In Trunzo v. Allstate Insurance Company, Plaintiff claimed breach of contract and bad faith against Allstate resulting from Allstate’s refusal to defend or indemnify Plaintiff for claims arising from a car accident. Plaintiff’s parked car was hit by an insured’s daughter, who had no driver’s license and was not permitted to drive her father’s car. Plaintiff brought suit, alleging Defendant, the father’s insurance company, wrongfully and in bad faith refused to defend or indemnify the daughter for claims resulting from the accident. Defendant contended that it was entitled to summary judgment on the grounds that the daughter was not an “insured person” under the policy and that, even if she was, the vehicle that she negligently operated was not an “insured auto” under the policy. The United States District Court for the Western District of Pennsylvania concluded that the applicable language in the policy was ambiguous and left the interpretation of the insurance contract up to the finder of fact. Florida law applied to the contract’s interpretation, but Pennsylvania law applied to the statutory bad faith claim. The Court then looked to Pennsylvania’s bad faith standard, namely that to recover under a claim of bad faith, the Plaintiff must show that the Defendant did not have a reasonable basis for denying benefits under the policy and that defendant knew or recklessly disregarded its lack of reasonable basis in denying the claim. Having determined that Plaintiff’s breach of contract claim could not be resolved at the summary judgment state, the Court concluded that the bad faith issue must be analyzed independently by the fact finder in accordance with Pennsylvania law.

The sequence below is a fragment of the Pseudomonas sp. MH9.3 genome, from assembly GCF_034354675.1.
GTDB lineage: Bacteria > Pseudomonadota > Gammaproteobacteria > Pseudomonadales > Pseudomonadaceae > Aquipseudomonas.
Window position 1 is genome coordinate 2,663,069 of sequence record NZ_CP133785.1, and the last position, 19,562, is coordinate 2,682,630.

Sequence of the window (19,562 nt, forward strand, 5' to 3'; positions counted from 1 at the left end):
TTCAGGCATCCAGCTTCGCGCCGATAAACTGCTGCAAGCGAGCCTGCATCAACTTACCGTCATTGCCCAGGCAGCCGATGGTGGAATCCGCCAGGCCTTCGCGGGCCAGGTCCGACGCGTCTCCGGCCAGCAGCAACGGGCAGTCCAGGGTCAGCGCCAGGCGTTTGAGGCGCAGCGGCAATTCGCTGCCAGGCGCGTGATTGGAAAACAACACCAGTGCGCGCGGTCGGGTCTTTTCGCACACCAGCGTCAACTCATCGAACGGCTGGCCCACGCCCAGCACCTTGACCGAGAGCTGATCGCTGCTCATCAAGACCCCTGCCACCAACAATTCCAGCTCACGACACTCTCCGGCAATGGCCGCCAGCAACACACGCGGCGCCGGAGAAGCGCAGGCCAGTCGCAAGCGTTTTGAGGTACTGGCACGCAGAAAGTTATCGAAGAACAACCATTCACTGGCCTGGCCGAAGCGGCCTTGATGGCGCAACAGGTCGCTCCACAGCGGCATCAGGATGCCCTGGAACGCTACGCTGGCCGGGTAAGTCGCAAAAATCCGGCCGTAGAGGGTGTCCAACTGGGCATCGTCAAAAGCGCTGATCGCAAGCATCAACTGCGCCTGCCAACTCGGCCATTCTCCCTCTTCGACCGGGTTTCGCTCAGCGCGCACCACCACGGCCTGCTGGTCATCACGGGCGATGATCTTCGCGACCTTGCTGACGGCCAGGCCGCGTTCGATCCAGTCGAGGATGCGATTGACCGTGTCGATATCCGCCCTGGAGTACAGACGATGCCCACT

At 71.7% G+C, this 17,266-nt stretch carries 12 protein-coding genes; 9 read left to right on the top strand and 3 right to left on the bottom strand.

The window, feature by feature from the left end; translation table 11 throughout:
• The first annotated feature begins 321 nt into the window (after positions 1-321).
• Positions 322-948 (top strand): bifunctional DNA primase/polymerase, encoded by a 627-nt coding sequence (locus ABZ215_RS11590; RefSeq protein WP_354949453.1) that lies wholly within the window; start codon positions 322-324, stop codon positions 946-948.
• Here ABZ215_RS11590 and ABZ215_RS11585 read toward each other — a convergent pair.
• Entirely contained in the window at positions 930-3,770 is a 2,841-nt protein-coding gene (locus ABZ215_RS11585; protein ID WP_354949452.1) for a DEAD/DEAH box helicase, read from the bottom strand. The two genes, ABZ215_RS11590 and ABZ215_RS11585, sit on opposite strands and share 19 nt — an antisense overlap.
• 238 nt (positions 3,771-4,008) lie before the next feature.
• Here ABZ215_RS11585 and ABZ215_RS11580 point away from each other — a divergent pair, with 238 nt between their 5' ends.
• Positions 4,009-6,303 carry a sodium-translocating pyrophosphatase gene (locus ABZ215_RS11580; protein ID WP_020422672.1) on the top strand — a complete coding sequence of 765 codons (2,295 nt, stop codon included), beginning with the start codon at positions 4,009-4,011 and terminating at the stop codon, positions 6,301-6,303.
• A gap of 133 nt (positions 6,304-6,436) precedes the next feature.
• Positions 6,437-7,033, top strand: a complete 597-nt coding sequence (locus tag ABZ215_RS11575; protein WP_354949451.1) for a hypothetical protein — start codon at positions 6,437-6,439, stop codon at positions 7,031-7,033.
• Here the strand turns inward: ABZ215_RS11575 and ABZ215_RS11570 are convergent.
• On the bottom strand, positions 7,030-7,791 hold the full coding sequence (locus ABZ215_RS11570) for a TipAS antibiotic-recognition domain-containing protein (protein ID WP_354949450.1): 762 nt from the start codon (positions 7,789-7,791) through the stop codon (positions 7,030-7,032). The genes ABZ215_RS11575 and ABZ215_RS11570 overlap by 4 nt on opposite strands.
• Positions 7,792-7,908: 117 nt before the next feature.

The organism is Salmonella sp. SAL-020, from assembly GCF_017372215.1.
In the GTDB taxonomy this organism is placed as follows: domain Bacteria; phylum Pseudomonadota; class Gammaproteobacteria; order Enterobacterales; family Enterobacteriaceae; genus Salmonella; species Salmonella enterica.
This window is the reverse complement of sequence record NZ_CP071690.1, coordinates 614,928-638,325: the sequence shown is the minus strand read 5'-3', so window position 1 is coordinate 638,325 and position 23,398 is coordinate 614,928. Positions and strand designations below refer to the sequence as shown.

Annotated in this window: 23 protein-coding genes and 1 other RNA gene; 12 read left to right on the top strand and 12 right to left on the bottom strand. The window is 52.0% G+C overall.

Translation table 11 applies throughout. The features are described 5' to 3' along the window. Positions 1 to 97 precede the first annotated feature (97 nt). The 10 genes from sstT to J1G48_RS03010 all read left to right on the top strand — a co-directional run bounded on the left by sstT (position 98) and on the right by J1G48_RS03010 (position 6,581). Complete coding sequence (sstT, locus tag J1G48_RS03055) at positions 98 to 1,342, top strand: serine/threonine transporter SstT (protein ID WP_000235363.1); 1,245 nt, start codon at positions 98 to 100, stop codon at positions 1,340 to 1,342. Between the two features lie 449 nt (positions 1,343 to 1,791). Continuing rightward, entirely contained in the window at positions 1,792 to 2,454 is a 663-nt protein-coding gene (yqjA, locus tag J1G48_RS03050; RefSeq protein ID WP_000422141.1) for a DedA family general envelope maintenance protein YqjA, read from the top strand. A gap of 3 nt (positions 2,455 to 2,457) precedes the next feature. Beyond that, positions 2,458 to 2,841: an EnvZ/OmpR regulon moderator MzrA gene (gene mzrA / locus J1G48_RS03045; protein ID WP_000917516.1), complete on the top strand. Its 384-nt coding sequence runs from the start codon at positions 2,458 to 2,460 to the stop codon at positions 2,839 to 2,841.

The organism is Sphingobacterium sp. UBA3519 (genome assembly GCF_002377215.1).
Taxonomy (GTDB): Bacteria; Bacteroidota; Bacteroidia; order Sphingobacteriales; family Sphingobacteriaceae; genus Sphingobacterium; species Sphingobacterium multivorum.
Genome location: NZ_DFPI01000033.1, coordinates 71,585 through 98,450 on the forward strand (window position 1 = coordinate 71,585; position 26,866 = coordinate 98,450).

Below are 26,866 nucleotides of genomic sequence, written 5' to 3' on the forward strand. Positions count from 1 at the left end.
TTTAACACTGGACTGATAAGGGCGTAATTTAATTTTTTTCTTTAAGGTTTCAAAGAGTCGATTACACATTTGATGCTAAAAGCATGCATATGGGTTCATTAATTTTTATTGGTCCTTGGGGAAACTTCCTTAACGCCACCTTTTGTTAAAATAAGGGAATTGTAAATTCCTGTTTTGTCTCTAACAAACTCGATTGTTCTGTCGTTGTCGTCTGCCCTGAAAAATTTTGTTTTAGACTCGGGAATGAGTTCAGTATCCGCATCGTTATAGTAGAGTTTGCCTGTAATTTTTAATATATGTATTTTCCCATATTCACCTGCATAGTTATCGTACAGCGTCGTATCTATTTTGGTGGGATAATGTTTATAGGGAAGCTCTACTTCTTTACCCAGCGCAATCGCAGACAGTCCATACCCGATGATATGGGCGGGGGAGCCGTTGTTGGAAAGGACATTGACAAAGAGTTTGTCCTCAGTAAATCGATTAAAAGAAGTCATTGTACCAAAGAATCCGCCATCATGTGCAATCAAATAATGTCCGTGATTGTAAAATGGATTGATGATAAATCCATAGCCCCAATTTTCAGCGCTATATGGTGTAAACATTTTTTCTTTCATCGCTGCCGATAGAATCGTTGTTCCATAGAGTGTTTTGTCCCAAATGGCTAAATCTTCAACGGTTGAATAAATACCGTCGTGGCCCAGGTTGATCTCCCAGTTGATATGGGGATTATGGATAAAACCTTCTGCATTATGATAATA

Date of Decision: September 25, 2006
Trunzo v. Allstate Ins. Co., United States District Court for the Western District of Pennsylvania, No CV-04-1789, 2006 U.S. Dist. LEXIS 68566 (W.D. Pa. Sept. 25, 2006), (Conti, J.).